Exodus 3:20 Parallel Verses [⇓ See commentary ⇓]

Exodus 3:20, NIV: "So I will stretch out my hand and strike the Egyptians with all the wonders that I will perform among them. After that, he will let you go."

Exodus 3:20, ESV: "So I will stretch out my hand and strike Egypt with all the wonders that I will do in it; after that he will let you go."

Exodus 3:20, KJV: "And I will stretch out my hand, and smite Egypt with all my wonders which I will do in the midst thereof: and after that he will let you go."

Exodus 3:20, NASB: "So I will reach out with My hand and strike Egypt with all My miracles which I shall do in the midst of it; and after that he will let you go."

Exodus 3:20, NLT: "So I will raise my hand and strike the Egyptians, performing all kinds of miracles among them. Then at last he will let you go."

Exodus 3:20, CSB: "But when I stretch out my hand and strike Egypt with all my miracles that I will perform in it, after that, he will let you go."

What does Exodus 3:20 mean? [⇑ See verse text ⇑]

God has just delivered a message to Moses, which is to be given to the elders of Israel. Part of the message is a command to confront Egypt's king—the Pharaoh—and request a three-day leave for the Hebrews to worship God. This request, says God, will be refused, since Egypt will never relax its grip on their slaves without coercion.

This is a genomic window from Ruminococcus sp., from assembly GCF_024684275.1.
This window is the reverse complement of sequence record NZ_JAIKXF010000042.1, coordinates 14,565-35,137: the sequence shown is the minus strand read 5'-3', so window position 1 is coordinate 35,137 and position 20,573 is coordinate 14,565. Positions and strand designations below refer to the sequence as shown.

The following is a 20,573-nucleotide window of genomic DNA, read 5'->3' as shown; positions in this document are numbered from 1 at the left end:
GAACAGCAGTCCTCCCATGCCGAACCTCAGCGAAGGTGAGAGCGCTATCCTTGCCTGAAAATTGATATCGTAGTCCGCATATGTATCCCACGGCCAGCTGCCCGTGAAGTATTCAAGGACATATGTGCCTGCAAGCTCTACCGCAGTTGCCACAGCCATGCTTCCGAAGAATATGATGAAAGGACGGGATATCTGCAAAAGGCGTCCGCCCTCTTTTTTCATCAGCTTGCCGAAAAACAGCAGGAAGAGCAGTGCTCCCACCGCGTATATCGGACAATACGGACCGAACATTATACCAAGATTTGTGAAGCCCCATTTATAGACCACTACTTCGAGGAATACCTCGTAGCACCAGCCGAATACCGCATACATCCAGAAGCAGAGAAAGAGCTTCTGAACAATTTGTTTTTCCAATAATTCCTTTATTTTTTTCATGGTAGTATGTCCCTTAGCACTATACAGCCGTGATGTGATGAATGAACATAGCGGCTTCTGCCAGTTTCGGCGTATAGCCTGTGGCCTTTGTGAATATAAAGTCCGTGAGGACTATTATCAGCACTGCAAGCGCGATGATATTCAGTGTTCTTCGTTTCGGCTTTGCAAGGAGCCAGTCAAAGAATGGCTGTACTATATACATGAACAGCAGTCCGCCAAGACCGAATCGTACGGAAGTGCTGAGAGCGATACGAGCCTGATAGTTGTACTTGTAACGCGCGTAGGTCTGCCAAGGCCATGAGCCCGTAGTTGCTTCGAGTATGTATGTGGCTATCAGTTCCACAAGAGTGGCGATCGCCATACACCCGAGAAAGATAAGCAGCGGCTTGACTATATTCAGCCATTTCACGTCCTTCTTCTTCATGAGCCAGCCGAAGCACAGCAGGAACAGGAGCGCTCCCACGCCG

In response, and to free Israel, God says He will "stretch out [His] hand" against the nation of Egypt. This was a common way for Moses to describe God's judgment (Exodus 7:5). This phrase is used often in the Old Testament, even outside of the books of Moses (Jeremiah 6:12; 51:25; Ezekiel 6:14; 14:9, 13; 25:13, 16; 35:3; Zephaniah 1:4). The idea of "striking" in judgment also recurs in Exodus. God "strikes" the Nile to turn it to blood (Exodus 7:17). He instructs Aaron to "strike the dust" to send gnats into the land of Egypt (Exodus 8:16). God also "strikes" the firstborn sons and animals in the tenth plague (Exodus 12:12, 13, 23 twice).

God refers to His upcoming plagues as "wonders." He later mentions "signs and wonders" in Exodus 7:3. God talks about His "wonders" being multiplied in Exodus 11:9, and Exodus 11:10 talks about Moses and Aaron performing "wonders" before Pharaoh. In Exodus 15:11 Moses and the people praise God for His "wonders.". Moses again returns to the theme of "wonders" in Deuteronomy, mentioning God's many wonders on six occasions (Deuteronomy 4:34; 6:22; 7:19; 26:8; 29:3; 34:11). These wonders would continue in the life of Israel in Joshua's time (Joshua 3:5), and God's many wonders would be praised throughout Scripture (Psalm 77:11, 14; 78:4, 11, 12).

As in the Gospel of John, the purpose of these miracles is to prove God's message, and His messenger, are true (John 20:30–31).